Being a member of the Technological Committee for my local school district since its 1994 creation, I have seen first hand the exponential increase in the number of computers, servers, printers, white boards, digital cameras and other technology tools for faculty and students to access each other and the world. Striving to achieve student-to-computer ratios of 5:1, down from 20:1 or higher just 10 years ago—along with database systems capable of supporting the testing and administrative requirements for local, state and federal technology plans—has had a big financial impact on schools for the equipment, maintenance, support costs and ongoing replacements.

Additionally, schools depend on technology being integrated into curricula. School districts spend millions of dollars on technology each year without any decrease in sight. The U.S. Department of Education offers an Enhancing Education Through Technology program that was recently appropriated more than a quarter of a billion dollars to support technology in education. And, according to the department, the price of technology, coupled with other increasing educational costs, is causing school budgets to grow faster than inflation.

The uptime requirements for these systems increases as technology becomes more infused into the normal school day, which unfortunately is contrary to the mean-time-to-failure calculations for such equipment, and as the quantities increase, the equipment gets worse.

No longer are PCs only used for side projects that can be rescheduled if the systems are down. Attendance, grades and daily homework assignments are posted on password-protected sites, so parents can review their children’s progress. Budgets, schedules, college applications and the like are done through integrated computer systems. Distance learning, e-learning and virtual school programs are proliferating and only possible with the uninterrupted operation of the technology equipment. This sounds very similar to the business operations, for which many of the students are being educated to fulfill future roles. Speaking of similarity to business, what about the effects of electronic equipment on the quality of the electric supply in the school buildings, as well as the quality of the supply needed to operate all of the equipment properly?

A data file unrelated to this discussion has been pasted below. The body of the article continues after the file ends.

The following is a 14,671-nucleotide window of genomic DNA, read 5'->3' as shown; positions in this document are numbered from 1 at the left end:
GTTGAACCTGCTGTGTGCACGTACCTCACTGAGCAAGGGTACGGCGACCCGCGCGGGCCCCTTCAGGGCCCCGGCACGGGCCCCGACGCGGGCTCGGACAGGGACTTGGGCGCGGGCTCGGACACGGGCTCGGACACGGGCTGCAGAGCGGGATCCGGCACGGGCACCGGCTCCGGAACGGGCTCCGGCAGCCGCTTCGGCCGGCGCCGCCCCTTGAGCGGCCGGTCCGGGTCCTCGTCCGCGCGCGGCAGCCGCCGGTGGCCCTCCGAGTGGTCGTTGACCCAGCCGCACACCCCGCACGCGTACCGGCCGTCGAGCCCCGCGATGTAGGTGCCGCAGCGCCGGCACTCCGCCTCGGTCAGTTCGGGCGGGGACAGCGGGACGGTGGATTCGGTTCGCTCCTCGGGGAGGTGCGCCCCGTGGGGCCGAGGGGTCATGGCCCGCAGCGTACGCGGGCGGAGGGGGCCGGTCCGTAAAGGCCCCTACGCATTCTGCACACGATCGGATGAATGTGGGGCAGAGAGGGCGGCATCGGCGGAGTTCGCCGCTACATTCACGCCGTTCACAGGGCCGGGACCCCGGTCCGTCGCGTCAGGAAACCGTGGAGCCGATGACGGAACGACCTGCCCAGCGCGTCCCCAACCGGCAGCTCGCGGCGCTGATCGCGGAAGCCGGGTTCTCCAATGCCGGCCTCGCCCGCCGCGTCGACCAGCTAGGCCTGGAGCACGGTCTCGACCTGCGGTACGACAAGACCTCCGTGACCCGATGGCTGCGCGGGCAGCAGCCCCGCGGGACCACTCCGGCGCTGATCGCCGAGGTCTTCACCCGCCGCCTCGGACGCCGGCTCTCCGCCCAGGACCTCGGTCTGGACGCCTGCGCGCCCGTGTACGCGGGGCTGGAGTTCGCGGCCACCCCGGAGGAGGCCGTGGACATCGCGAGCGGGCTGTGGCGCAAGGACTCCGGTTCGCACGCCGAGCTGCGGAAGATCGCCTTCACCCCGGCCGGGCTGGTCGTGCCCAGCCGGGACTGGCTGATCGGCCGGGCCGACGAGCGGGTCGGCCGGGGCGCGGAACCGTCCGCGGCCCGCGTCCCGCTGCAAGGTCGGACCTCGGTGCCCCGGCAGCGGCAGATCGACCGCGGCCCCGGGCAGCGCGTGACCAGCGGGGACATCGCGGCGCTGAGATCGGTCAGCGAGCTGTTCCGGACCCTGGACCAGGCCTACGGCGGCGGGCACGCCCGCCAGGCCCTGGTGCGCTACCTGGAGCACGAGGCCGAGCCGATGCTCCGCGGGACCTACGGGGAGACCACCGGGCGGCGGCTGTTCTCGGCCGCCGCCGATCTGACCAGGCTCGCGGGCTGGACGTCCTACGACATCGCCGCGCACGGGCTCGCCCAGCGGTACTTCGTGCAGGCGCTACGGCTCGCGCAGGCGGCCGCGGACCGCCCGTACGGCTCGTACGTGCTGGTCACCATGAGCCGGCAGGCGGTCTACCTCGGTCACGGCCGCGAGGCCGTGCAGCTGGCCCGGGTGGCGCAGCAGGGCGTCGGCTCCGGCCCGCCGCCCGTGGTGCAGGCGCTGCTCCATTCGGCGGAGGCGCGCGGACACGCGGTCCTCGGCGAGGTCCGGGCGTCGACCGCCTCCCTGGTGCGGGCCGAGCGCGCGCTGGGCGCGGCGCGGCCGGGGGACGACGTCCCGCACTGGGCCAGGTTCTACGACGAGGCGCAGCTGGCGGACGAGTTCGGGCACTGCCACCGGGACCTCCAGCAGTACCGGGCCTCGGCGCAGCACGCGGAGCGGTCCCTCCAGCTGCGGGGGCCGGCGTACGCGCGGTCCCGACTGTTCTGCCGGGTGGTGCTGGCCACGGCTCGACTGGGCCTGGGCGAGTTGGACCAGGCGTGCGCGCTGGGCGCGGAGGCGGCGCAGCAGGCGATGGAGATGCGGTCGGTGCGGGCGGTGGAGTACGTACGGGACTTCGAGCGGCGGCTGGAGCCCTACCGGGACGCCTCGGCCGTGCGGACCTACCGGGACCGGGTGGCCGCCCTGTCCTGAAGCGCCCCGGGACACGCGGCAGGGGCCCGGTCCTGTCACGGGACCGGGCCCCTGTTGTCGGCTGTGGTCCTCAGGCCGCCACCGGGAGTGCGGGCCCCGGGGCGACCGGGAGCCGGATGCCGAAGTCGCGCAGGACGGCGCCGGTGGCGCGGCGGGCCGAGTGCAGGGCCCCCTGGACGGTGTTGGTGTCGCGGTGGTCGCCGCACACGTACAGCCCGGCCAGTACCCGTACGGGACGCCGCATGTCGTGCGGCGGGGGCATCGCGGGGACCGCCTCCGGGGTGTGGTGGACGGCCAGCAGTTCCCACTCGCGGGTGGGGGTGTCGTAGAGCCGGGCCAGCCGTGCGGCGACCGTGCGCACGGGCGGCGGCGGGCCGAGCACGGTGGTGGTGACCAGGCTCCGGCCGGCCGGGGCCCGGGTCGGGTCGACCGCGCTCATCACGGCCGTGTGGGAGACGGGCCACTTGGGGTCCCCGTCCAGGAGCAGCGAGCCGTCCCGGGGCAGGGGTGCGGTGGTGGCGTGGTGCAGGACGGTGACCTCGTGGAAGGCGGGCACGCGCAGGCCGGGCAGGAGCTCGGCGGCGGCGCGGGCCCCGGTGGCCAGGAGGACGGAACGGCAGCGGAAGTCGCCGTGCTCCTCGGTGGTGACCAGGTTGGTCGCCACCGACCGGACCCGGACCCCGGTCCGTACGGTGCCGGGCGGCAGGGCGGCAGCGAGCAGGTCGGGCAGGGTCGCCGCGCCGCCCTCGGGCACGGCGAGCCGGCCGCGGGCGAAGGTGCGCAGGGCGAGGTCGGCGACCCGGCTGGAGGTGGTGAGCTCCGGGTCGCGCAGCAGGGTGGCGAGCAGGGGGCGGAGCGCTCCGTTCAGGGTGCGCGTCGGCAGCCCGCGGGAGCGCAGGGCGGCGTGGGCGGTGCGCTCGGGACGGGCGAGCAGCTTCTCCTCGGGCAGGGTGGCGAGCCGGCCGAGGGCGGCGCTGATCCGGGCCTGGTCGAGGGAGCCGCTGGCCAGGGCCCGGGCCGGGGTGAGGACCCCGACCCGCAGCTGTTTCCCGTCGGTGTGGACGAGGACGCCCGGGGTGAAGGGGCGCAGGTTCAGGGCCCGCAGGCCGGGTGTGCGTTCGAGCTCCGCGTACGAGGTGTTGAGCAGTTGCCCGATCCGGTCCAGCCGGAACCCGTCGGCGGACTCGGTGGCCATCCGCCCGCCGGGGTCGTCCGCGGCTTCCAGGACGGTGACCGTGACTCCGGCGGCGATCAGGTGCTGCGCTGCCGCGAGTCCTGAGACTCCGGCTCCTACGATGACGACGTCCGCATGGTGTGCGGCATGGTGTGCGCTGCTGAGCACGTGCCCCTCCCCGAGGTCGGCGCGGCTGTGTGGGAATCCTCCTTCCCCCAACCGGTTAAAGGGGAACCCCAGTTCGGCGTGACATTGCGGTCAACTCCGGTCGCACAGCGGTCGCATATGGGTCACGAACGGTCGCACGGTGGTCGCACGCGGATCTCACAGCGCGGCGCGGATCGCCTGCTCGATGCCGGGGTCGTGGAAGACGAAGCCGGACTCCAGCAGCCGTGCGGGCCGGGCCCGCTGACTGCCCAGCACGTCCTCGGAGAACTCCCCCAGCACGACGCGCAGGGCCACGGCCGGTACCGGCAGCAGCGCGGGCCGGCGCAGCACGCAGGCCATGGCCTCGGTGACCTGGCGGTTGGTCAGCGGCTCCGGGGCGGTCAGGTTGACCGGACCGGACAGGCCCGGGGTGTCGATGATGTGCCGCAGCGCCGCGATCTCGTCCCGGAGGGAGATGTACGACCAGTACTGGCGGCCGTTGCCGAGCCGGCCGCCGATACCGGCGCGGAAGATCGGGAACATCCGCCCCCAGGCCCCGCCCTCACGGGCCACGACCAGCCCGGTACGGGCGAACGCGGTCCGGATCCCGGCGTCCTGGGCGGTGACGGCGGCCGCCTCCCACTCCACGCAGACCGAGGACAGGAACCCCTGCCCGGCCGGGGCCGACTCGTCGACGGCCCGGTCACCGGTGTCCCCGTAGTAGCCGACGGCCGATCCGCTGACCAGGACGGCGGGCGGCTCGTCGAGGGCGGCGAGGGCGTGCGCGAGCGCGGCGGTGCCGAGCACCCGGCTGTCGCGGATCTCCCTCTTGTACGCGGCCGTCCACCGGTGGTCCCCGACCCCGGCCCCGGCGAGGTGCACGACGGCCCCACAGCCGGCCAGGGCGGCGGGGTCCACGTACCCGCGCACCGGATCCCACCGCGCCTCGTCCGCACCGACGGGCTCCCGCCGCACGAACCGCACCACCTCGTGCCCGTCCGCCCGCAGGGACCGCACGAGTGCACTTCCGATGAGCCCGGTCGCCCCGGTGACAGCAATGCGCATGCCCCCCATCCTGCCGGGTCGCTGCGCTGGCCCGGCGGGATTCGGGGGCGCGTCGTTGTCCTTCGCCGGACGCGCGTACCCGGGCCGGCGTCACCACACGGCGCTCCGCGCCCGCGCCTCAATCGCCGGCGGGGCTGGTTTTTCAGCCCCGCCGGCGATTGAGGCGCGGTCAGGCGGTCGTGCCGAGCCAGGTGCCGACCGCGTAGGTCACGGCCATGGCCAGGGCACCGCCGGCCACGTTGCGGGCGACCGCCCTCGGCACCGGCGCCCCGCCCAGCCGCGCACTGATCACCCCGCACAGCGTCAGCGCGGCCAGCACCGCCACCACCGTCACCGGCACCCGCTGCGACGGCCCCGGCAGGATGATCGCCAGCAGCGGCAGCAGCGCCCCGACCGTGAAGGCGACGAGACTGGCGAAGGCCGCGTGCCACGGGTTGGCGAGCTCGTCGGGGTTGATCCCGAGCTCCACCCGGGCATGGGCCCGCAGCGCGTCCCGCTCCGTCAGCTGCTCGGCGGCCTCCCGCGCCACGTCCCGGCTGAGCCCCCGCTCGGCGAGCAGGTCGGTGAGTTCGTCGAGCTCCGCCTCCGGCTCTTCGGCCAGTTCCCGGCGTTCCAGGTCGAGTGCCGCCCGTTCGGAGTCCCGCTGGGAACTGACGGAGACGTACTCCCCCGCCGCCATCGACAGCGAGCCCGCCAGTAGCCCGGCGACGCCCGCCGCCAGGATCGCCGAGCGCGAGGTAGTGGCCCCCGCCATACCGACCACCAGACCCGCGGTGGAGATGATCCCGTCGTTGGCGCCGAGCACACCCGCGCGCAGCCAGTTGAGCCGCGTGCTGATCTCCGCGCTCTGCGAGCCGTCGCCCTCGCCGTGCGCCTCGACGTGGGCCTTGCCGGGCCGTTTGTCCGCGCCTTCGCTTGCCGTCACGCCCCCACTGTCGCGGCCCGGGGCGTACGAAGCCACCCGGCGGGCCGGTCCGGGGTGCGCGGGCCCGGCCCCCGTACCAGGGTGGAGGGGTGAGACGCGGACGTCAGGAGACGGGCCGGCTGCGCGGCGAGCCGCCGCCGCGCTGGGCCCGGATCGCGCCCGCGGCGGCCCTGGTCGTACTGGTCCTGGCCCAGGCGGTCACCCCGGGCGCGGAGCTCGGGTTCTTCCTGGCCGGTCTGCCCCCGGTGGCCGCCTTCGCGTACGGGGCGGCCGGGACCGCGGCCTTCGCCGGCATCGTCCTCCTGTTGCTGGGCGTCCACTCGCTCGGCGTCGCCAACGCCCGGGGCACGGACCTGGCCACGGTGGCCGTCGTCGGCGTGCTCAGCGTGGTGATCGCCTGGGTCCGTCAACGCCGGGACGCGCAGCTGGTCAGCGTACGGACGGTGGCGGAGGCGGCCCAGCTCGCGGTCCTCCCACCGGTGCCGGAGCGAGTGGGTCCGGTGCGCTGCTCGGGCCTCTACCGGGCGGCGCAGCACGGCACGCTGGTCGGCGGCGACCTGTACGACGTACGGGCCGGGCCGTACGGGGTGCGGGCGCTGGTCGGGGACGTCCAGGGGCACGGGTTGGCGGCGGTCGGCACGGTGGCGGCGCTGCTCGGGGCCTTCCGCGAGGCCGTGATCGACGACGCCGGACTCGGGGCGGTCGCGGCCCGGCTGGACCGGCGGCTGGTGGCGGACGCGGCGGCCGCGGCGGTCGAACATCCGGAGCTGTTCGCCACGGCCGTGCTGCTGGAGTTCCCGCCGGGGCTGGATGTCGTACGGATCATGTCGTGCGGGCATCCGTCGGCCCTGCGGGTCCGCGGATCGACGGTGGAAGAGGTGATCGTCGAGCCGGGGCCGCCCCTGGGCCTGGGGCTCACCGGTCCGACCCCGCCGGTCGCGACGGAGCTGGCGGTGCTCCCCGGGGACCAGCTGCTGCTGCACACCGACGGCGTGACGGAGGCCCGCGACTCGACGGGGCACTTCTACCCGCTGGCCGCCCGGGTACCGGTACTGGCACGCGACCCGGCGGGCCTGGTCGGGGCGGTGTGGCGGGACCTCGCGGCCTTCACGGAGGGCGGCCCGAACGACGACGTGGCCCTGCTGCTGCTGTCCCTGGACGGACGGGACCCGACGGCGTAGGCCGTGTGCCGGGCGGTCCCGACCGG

Are schools different than an industrial or commercial site in this regard?

Yes, and no. No, since the equipment doesn’t know where it is located or who is operating it. Ohm’s Law and Kirchoff’s Laws, which govern how the effects of harmonics and load changes propagate through the electrical infrastructure, don’t change. The big question: are the buildings being rewired to accommodate these loads according to the recommendations of the IEEE and the requirements of the National Electrical Code?

In the national, state and/or local technology plans, are there any provisions or requirements to educate the maintenance staff on power quality? Is there any mention of upgrading the infrastructure to support these plans?

Yes, there is a difference between the business community and the primary and secondary educational systems. The latter basically ignore what many companies have already learned is essential to being competitive in today’s global economy. About the only mention of this on the department’s Web site is the following: “Most public schools, colleges and universities now have access to high-speed, high-capacity broadband communications. However, broadband access 24 hours a day, seven days a week, 365 days a year could help teachers and students to realize the full potential of this technology, and broadband technology needs to be properly maintained.” What costs and training are allocated towards achieving these goals?

A review of the customer lists of several of the power quality monitoring companies shows not a single school district. Although some universities have heard the message, it often is driven by the uninterruptibility and system compatibility needs of the research groups at the universities. Many Web sites are dedicated to helping teachers use and integrate technology into the curriculum. Perhaps it also is time to educate those who support and maintain the IT equipment and systems that the educators rely on for their “end product”—the students of today and workers of tomorrow.

An often-quoted line from IEEE 1100 (the Emerald Book) points out that equipment “can be both a contributor to and a victim of powering and grounding incompatibilities in the power system.” Schools don’t get a free pass from power-quality-related interruptions to the educational process any more than business can ignore sags, transients, harmonics and the lot. If we are going to spend all of this money on technology for the schools, let’s see that it is efficiently and productively put to use.

BINGHAM, a contributing editor for power quality, can be reached at 732.287.3680.